Baffling bones from Lyme Regis

A recent find from Lower Jurassic marine deposits on the Dorset Coast consists of a curious association of bones and bone fragments that have so far eluded identification, despite being inspected by some top palaeontologists. Is it a shark? Not according to some shark specialists. Is it a fish? Probably, but despite the presence of several complete bones, none have been identified and there are no scales present. Is it regurgitate? Possibly, but there is at least one very long thin bone that is unlikely to have been swallowed and upchucked again whole, and the matrix in which the bones are preserved does vary. So, is it simply a mass of completely unassociated bones? Unlikely, as there are several examples of at least two types of bone within the fossil. So, they are not a random accumulation, but they do remain a mystery. Do you recognise any of the bones? Do take a look and tell me what you think.

Fig. 1. Richard Edmonds trying to work out which piece goes where.

Discovery of the material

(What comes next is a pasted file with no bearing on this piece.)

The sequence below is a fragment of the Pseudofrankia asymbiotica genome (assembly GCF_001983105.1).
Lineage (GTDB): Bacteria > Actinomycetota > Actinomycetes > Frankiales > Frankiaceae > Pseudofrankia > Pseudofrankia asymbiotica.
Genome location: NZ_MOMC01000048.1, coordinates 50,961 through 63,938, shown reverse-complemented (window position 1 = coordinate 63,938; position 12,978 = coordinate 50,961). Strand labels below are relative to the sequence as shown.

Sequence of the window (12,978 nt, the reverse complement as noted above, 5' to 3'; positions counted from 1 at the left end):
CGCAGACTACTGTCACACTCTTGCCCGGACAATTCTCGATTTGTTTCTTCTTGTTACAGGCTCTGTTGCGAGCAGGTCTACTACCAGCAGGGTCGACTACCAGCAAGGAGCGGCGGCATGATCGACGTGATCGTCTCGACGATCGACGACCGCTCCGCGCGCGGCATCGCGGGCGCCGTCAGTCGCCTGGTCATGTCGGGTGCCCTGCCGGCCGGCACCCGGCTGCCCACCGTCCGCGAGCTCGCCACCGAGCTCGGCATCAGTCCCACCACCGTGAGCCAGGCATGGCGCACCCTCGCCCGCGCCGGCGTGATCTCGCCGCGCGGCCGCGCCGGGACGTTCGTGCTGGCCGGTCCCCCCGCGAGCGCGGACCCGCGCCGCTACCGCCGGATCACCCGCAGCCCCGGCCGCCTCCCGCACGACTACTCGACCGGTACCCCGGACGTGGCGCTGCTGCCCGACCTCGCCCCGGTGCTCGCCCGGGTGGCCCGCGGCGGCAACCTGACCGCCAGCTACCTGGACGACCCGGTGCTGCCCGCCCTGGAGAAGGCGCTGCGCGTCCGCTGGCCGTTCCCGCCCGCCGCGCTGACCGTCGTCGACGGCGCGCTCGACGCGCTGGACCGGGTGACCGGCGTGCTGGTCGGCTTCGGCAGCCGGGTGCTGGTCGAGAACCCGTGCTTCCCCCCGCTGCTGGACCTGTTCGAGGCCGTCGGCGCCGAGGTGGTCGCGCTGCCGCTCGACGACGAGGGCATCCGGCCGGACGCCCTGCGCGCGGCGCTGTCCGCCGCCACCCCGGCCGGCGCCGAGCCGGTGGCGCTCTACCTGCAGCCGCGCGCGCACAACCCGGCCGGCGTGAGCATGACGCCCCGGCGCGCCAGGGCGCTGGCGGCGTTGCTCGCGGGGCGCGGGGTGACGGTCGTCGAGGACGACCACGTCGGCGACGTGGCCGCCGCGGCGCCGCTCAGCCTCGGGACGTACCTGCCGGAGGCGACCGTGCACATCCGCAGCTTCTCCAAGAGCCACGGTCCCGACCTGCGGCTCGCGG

I found the first piece of this specimen on the beach beneath the Spittles Slip, east of Lyme Regis in Dorset, during the Symposium on Vertebrate Palaeontology and Comparative Anatomy (SVPCA) meeting in the town in September 2011. It was a large block (approximately 40kg) from the Shales-with-Beef Member of the Charmouth Mudstone Formation (Lower Jurassic). Bones were visible in cross section on all four sides, within a layer about a third of the way down into the block. Due to weathering, some aspects of the bones other than simple cross-sections were slightly visible. I took the block from the beach and showed it to colleagues at the conference after the talks. After reporting it to staff at Lyme Regis museum and to Richard Edmonds, the Earth Science Manager of the Jurassic Coast World Heritage Team, more material was found on the beach and in the slip by local palaeontologists, Paddy Howe, Chris Andrew and Mike Harrison.

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